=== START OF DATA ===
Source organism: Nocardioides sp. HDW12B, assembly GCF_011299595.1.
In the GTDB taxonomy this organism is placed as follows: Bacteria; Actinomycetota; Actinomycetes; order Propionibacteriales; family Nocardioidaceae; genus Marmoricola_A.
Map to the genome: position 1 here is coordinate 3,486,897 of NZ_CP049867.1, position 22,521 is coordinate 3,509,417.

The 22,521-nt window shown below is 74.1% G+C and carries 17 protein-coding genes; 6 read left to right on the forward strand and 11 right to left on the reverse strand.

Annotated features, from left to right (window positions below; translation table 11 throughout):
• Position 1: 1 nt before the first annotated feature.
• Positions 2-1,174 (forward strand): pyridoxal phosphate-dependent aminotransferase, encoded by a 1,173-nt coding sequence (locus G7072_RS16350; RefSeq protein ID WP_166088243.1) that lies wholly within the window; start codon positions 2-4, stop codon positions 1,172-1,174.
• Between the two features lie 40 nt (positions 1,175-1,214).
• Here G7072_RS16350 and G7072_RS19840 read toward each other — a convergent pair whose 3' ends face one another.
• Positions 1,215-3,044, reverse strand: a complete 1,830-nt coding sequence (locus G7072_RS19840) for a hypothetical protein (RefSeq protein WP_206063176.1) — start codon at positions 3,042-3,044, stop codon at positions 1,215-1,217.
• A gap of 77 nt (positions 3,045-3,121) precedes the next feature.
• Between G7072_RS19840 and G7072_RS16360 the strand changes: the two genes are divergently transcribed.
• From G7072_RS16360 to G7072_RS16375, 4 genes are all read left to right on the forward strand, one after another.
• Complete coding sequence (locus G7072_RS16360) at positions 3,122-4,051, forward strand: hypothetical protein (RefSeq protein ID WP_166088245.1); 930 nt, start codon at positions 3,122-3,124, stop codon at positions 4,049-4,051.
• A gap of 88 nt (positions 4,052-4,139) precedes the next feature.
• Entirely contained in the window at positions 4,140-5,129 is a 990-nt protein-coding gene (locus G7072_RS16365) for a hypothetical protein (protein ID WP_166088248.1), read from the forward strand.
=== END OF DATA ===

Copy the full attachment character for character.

Source organism: Nocardioides sp. HDW12B, assembly GCF_011299595.1.
In the GTDB taxonomy this organism is placed as follows: Bacteria; Actinomycetota; Actinomycetes; order Propionibacteriales; family Nocardioidaceae; genus Marmoricola_A.
Map to the genome: position 1 here is coordinate 3,486,897 of NZ_CP049867.1, position 22,521 is coordinate 3,509,417.

The 22,521-nt window shown below is 74.1% G+C and carries 17 protein-coding genes; 6 read left to right on the forward strand and 11 right to left on the reverse strand.

Annotated features, from left to right (window positions below; translation table 11 throughout):
• Position 1: 1 nt before the first annotated feature.
• Positions 2-1,174 (forward strand): pyridoxal phosphate-dependent aminotransferase, encoded by a 1,173-nt coding sequence (locus G7072_RS16350; RefSeq protein ID WP_166088243.1) that lies wholly within the window; start codon positions 2-4, stop codon positions 1,172-1,174.
• Between the two features lie 40 nt (positions 1,175-1,214).
• Here G7072_RS16350 and G7072_RS19840 read toward each other — a convergent pair whose 3' ends face one another.
• Positions 1,215-3,044, reverse strand: a complete 1,830-nt coding sequence (locus G7072_RS19840) for a hypothetical protein (RefSeq protein WP_206063176.1) — start codon at positions 3,042-3,044, stop codon at positions 1,215-1,217.
• A gap of 77 nt (positions 3,045-3,121) precedes the next feature.
• Between G7072_RS19840 and G7072_RS16360 the strand changes: the two genes are divergently transcribed.
• From G7072_RS16360 to G7072_RS16375, 4 genes are all read left to right on the forward strand, one after another.
• Complete coding sequence (locus G7072_RS16360) at positions 3,122-4,051, forward strand: hypothetical protein (RefSeq protein ID WP_166088245.1); 930 nt, start codon at positions 3,122-3,124, stop codon at positions 4,049-4,051.
• A gap of 88 nt (positions 4,052-4,139) precedes the next feature.
• Entirely contained in the window at positions 4,140-5,129 is a 990-nt protein-coding gene (locus G7072_RS16365) for a hypothetical protein (protein ID WP_166088248.1), read from the forward strand.